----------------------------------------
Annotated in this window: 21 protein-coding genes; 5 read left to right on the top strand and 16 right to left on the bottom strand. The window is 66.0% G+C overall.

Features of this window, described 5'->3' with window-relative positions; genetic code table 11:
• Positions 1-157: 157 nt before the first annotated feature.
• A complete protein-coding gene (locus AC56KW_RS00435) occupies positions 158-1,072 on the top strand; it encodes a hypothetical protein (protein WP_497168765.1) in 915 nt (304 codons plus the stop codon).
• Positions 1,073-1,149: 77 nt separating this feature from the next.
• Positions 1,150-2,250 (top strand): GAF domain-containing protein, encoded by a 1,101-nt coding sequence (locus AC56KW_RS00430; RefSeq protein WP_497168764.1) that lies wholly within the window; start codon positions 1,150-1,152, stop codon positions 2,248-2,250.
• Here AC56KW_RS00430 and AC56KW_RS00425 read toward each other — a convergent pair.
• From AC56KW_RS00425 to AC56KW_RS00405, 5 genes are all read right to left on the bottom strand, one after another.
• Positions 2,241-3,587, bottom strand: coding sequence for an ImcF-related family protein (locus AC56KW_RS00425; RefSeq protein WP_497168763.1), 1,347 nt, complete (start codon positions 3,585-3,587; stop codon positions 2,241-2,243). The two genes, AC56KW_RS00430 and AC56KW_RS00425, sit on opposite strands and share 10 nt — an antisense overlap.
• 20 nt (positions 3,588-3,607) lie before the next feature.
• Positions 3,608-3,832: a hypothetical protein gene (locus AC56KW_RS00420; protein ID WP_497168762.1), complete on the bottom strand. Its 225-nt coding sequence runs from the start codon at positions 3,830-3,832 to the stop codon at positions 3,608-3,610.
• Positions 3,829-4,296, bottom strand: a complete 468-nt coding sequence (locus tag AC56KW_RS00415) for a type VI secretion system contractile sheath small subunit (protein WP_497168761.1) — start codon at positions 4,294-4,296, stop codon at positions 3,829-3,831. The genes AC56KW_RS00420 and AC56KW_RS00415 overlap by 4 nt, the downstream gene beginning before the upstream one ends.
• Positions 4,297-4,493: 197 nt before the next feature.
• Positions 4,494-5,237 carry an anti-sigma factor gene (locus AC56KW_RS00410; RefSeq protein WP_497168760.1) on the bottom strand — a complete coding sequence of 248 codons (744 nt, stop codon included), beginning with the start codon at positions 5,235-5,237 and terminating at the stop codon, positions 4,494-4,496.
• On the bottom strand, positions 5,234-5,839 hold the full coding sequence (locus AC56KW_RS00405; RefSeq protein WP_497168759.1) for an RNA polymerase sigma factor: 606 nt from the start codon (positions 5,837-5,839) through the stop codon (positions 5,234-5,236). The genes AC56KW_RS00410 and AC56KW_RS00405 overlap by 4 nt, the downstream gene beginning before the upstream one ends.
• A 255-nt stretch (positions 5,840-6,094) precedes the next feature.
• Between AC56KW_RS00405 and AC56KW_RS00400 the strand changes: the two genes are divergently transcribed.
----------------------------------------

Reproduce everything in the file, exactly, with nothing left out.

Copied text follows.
Annotated in this window: 21 protein-coding genes; 5 read left to right on the top strand and 16 right to left on the bottom strand. The window is 66.0% G+C overall.

Features of this window, described 5'->3' with window-relative positions; genetic code table 11:
• Positions 1-157: 157 nt before the first annotated feature.
• A complete protein-coding gene (locus AC56KW_RS00435) occupies positions 158-1,072 on the top strand; it encodes a hypothetical protein (protein WP_497168765.1) in 915 nt (304 codons plus the stop codon).
• Positions 1,073-1,149: 77 nt separating this feature from the next.
• Positions 1,150-2,250 (top strand): GAF domain-containing protein, encoded by a 1,101-nt coding sequence (locus AC56KW_RS00430; RefSeq protein WP_497168764.1) that lies wholly within the window; start codon positions 1,150-1,152, stop codon positions 2,248-2,250.
• Here AC56KW_RS00430 and AC56KW_RS00425 read toward each other — a convergent pair.
• From AC56KW_RS00425 to AC56KW_RS00405, 5 genes are all read right to left on the bottom strand, one after another.
• Positions 2,241-3,587, bottom strand: coding sequence for an ImcF-related family protein (locus AC56KW_RS00425; RefSeq protein WP_497168763.1), 1,347 nt, complete (start codon positions 3,585-3,587; stop codon positions 2,241-2,243). The two genes, AC56KW_RS00430 and AC56KW_RS00425, sit on opposite strands and share 10 nt — an antisense overlap.
• 20 nt (positions 3,588-3,607) lie before the next feature.
• Positions 3,608-3,832: a hypothetical protein gene (locus AC56KW_RS00420; protein ID WP_497168762.1), complete on the bottom strand. Its 225-nt coding sequence runs from the start codon at positions 3,830-3,832 to the stop codon at positions 3,608-3,610.
• Positions 3,829-4,296, bottom strand: a complete 468-nt coding sequence (locus tag AC56KW_RS00415) for a type VI secretion system contractile sheath small subunit (protein WP_497168761.1) — start codon at positions 4,294-4,296, stop codon at positions 3,829-3,831. The genes AC56KW_RS00420 and AC56KW_RS00415 overlap by 4 nt, the downstream gene beginning before the upstream one ends.
• Positions 4,297-4,493: 197 nt before the next feature.
• Positions 4,494-5,237 carry an anti-sigma factor gene (locus AC56KW_RS00410; RefSeq protein WP_497168760.1) on the bottom strand — a complete coding sequence of 248 codons (744 nt, stop codon included), beginning with the start codon at positions 5,235-5,237 and terminating at the stop codon, positions 4,494-4,496.
• On the bottom strand, positions 5,234-5,839 hold the full coding sequence (locus AC56KW_RS00405; RefSeq protein WP_497168759.1) for an RNA polymerase sigma factor: 606 nt from the start codon (positions 5,837-5,839) through the stop codon (positions 5,234-5,236). The genes AC56KW_RS00410 and AC56KW_RS00405 overlap by 4 nt, the downstream gene beginning before the upstream one ends.
• A 255-nt stretch (positions 5,840-6,094) precedes the next feature.
• Between AC56KW_RS00405 and AC56KW_RS00400 the strand changes: the two genes are divergently transcribed.